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The powers-that-be in the United Kingdom have announced a vehicle scrapping plan that would pay motorists 2,000 pounds to turn in a vehicle that's at least 10 years old in exchange for a new car or truck. In reality, the government is only chipping in half that amount, and the automakers themselves are expected to throw in the other thousand pounds.

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As expected, UK Finance Minister Alistair Darling has officially announced a new vehicle scrappage scheme that will pay motorists £2,000 ($2,914 USD) for trading in a vehicle that's at least 10 years old for a new car. Half of the funds will be provided by the government, and the other half will be paid out by the automakers.

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The Environmental Transport Association in the United Kingdom is not pleased with the government's plan to launch a so-called Cash for Clunkers program. Automakers are generally fond of the proposals that would pay new car purchasers £2,000 for trading in their old rides for new cars. The stated goal is to get older, dirtier and less fuel efficient machines off the road in favor of models with the latest emissions controls.

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Take a walk through any junkyard in the world and you're likely to come across any number of vehicles that are a mere rusted-out shell of their former selves. That's mostly because sheet metal is thin and, as the outer-most skin of an automobile, takes the brunt of the weather's nastiest beatings. Underneath, it's a different story entirely.

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Reports indicate that government officials in the United Kingdom are contemplating the launch of a vehicle scrapping scheme modeled after the successful German program, which has boosted sales in Europe's largest market by over 20% in each of the two months it's been available. Details of the U.K. program are still sketchy, with some outlets like the Times of London and the BBC suggesting that the scrapping scheme will be included in the government's April 22nd budget. The Telegraph, however, re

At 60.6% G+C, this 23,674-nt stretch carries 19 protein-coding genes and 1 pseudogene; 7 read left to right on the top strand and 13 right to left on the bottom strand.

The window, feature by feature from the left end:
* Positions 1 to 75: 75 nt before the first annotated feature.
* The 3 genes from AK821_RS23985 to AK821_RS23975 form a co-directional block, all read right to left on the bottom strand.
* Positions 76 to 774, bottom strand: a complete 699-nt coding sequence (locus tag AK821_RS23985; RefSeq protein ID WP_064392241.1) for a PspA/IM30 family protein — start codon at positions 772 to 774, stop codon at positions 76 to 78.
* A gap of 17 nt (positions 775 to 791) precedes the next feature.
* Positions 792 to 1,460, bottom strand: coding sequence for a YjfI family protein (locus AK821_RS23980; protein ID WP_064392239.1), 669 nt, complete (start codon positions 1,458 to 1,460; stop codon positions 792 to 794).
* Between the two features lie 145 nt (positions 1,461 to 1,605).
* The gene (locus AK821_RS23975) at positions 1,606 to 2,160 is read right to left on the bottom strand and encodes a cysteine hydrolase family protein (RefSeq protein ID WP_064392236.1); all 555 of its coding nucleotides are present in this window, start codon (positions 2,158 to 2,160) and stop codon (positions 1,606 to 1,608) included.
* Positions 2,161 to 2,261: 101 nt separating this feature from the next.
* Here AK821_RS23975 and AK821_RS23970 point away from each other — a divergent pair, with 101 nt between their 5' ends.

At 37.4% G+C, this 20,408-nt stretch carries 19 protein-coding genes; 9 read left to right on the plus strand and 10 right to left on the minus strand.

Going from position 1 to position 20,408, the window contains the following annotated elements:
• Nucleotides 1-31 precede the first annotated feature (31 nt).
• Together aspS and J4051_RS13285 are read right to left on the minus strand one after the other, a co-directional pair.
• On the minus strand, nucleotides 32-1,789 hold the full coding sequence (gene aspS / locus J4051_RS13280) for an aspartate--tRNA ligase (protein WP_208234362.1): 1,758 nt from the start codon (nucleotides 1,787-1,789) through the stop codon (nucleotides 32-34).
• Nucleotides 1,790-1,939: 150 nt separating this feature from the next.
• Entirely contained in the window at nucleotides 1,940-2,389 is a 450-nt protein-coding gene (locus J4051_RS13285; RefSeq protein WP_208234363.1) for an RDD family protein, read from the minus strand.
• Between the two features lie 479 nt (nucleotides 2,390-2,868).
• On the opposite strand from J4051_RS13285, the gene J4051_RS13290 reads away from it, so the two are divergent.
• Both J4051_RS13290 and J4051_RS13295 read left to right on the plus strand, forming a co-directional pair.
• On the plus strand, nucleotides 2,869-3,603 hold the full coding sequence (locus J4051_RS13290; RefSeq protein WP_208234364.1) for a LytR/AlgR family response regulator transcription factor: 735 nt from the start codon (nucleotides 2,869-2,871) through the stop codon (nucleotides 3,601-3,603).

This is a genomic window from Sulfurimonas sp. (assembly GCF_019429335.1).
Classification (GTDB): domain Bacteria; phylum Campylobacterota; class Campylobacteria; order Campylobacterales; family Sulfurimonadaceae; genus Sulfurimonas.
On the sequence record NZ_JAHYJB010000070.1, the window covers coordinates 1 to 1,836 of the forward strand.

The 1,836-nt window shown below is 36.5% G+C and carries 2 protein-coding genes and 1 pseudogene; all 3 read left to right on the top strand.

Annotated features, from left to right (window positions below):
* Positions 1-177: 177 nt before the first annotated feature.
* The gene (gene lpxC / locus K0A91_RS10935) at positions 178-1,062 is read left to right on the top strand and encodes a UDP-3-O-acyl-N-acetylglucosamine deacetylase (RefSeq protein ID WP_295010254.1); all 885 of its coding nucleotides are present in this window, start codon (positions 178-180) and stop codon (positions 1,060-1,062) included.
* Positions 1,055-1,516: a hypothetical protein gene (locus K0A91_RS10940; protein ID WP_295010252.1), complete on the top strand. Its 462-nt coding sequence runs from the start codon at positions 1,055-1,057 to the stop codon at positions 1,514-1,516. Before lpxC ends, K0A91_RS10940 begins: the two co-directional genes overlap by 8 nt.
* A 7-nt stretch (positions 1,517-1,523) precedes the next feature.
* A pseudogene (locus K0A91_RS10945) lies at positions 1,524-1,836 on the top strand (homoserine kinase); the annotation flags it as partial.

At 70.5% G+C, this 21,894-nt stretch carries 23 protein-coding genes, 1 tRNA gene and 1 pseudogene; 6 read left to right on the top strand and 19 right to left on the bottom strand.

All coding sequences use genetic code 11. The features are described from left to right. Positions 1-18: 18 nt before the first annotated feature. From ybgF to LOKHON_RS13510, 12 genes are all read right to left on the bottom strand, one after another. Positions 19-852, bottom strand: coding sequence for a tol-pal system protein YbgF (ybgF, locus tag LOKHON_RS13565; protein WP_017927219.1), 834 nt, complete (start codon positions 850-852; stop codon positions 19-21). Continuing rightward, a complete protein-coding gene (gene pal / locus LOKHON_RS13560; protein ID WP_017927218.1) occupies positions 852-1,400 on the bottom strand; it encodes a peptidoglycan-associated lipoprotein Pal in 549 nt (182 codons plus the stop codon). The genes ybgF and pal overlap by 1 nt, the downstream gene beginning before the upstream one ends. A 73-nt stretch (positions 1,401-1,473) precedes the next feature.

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Government officials in the United Kingdom are widely expected to launch a vehicle scrapping scheme modeled after the successful German program, which has boosted sales in Europe's largest market by over 20 percent in each of the two months it's been available. Details of the UK program are still sketchy, with some outlets like the Times of London and the BBC suggesting that the scrapping scheme will be included in the government's April 22nd budget. The Telegraph, however, reports that the prog

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Last month, Germany posted a whopping 40 percent increase in new car sales, an improvement over February's 21.5% gain that is again being attributed to that country's vehicle scrapping program. Similar programs in Italy and France have also reversed the trend of falling sales figures.

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Germany recently began a scrapping incentive program that gives buyers €2,500 to get rid of their old cars and buy new ones. The plan helped create a 21% jump in car sales during the month of February, even though the plan didn't take effect until February 20. It was the kind of success that has both the UK and the U.S. mulling over such a program, and has Germany considering doubling the incentive plan by adding another €1.5 billion of government money.

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It's rare for the Detroit 3 automakers, the UAW and various politicians to agree on anything meaningful, but that's exactly what appears to be happening after Rep. Betty Sutton of Ohio (D) introduced a bill in Congress called Consumer Assistance to Recycle and Save bill (CARS Act) that revives the so-called "Cash for Clunkers" plan. This bill would offer consumers up to $5,000 to trade in a vehicle that's at least 8 years old in exchange for a new one built in the United States that gets at leas

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Encouraged by the success that Germany has enjoyed in spurring new car sales through its vehicle scrapping program, officials for the Society of Motor Manufacturers and Traders in the United Kingdom are pushing their government to institute a similar plan as quickly as possible. Sales in the UK were down nearly 22% in February and are off by almost a third so far in 2009. Germany, on the other hand, managed to score a sales increase of 21% last month due in large part to incentives that pay new